Indigenous constitutional recognition – more than symbolism
The AMA takes its commitment to closing the gap in Indigenous health outcomes seriously, and this involves engaging regularly with Indigenous leaders and communities, and with others committed to addressing social disadvantage.
The Garma Festival, which is held in Arnhem Land each year, brings together a diverse group of people to discuss Indigenous rights and culture, including health, education, and other social issues. I was fortunate to attend this year.
Garma is an opportunity to engage with Australia’s Indigenous leaders and to hear from Indigenous peoples, in their own words, what is needed to improve the health and lives of Australia’s First people.
One of the most important features of the program is the key forum. Sitting in the traditional meeting place of the Yolngu clan, high on an escarpment looking out to the Arafura Sea, it seems a long way from Canberra or the SCG. However, topics of constitutional recognition and racism towards Indigenous people in our society, including footballers, were among those most discussed.
The Aboriginal concept of ‘health’ centres on social and emotion wellbeing – a concept that applies to anyone. Indigenous people face racism on a daily basis. The treatment of Adam Goodes raises an important questions for the nation, for non-Indigenous people, and our commitment to issues such as raising the standards of health, education, and economic outcomes of Indigenous people.
There was clearly anger, which was well articulated by Noel Pearson’s speech on the topic, in which he asked “how well do we know our fellow Australians”? He called on the better parts of ourselves and this nation to triumph over racism.
The AMA is a supporter of Recognise – the campaign for constitutional recognition of Australia’s First Peoples. This is more than about symbolism. It is an important part of reconciliation and about the value that this nation places on Indigenous members of the Australian community. While there is bipartisan support for this process, the next step is for Indigenous people to agree on what form the change should take, and subsequently the specific wording of the question that should be taken to any referendum.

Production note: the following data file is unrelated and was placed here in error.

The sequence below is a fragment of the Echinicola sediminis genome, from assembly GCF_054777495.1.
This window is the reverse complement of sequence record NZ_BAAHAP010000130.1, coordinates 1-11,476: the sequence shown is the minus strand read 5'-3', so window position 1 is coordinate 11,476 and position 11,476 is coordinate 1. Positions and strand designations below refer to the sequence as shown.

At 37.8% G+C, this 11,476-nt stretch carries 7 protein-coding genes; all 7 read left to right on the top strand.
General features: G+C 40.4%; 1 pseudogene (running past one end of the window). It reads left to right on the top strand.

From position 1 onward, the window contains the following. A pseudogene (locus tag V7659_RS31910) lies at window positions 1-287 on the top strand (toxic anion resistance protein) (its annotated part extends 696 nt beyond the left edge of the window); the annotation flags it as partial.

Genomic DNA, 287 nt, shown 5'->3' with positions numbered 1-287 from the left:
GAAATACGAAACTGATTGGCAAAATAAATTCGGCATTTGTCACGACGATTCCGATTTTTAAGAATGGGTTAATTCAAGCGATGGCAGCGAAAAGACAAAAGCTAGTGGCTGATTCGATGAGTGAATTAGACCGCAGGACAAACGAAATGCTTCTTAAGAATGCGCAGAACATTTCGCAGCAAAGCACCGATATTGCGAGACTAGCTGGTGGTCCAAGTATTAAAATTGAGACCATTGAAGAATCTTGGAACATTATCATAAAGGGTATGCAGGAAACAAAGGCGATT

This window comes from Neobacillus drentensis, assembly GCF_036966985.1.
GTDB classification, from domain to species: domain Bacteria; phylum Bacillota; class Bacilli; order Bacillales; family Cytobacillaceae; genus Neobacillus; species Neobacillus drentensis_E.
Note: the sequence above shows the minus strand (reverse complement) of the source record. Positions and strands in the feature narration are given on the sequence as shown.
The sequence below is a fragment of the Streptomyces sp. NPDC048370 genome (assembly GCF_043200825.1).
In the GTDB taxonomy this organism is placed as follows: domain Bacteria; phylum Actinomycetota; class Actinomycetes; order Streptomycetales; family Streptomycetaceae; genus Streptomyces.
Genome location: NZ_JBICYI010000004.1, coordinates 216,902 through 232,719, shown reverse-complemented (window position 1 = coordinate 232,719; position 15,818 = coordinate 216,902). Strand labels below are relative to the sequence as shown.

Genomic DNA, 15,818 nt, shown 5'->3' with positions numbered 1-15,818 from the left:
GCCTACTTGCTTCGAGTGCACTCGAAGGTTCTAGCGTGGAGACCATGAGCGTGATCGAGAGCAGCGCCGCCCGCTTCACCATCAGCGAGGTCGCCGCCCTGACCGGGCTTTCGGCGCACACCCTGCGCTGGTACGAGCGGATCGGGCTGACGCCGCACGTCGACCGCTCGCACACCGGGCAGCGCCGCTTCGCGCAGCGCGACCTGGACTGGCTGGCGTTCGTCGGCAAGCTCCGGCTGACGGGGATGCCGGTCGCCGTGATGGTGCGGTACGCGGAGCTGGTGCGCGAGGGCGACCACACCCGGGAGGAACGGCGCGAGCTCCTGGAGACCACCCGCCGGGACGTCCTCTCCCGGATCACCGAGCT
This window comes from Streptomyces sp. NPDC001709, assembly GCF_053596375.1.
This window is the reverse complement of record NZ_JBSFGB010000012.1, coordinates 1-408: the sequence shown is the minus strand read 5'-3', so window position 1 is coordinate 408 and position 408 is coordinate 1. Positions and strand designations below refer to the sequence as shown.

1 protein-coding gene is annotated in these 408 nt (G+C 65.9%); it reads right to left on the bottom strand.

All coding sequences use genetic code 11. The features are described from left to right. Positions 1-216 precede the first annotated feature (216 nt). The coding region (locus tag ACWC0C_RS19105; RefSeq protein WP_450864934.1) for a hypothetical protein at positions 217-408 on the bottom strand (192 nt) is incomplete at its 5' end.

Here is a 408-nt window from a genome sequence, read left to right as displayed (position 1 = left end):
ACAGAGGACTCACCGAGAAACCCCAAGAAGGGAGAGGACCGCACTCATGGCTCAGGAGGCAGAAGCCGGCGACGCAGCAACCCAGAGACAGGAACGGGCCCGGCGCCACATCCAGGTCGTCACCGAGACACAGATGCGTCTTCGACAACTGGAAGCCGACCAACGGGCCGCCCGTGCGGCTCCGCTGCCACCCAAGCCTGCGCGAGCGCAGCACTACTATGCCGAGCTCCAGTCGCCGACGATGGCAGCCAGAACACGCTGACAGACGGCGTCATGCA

There was palpable disappointment at Garma at the response from the Prime Minister in rejecting a proposal for a series of Indigenous meetings to come to an agreement before wider discussion. It was pointed out that Indigenous people are often asked to take responsibility. There was a significant consensus around the need for Indigenous people to take this role.
Perhaps there is concern about the results of that process, and the model that is offered. Whatever the reason, unless there is unity behind the proposal, the referendum risks failing – and that would be a grim day for all Australians.
Many of the most important legal battles for Aboriginal land rights involve Arnhem Land and the While at Garma, there was also time to discuss some of the more concrete health issues. I sat with Professor Alan Cass, Dr Paul Laughton, and Senator Nova Peris discussing the high rates of renal failure in the Northern Territory, the role of prevention in addressing chronic kidney disease, the impacts of dialysis on patients and their families, along with the need to increase the rate of kidney transplantation.
As most chronic kidney disease is preventable, our discussion again highlighted the need for good primary care, particularly in Indigenous health. The Aboriginal community controlled health system is so important, particularly in the Northern Territory. It is one of the reasons why the AMA campaigned so strongly on the Government proposals that threatened funding for primary health care, such as the co-payment proposals and the freeze on Medicare indexation. These proposals all effectively defund primary health care.
While there was time for discussing health, in line with the Government’s Indigenous Advancement Strategy, there was a lot of discussion around education and employment. There is good work being done but, as was highlighted in some of the conversations on the sidelines with people working in schools and communities, health has to underpin these strategies. There cannot be any relaxing of our commitment to Close the Gap.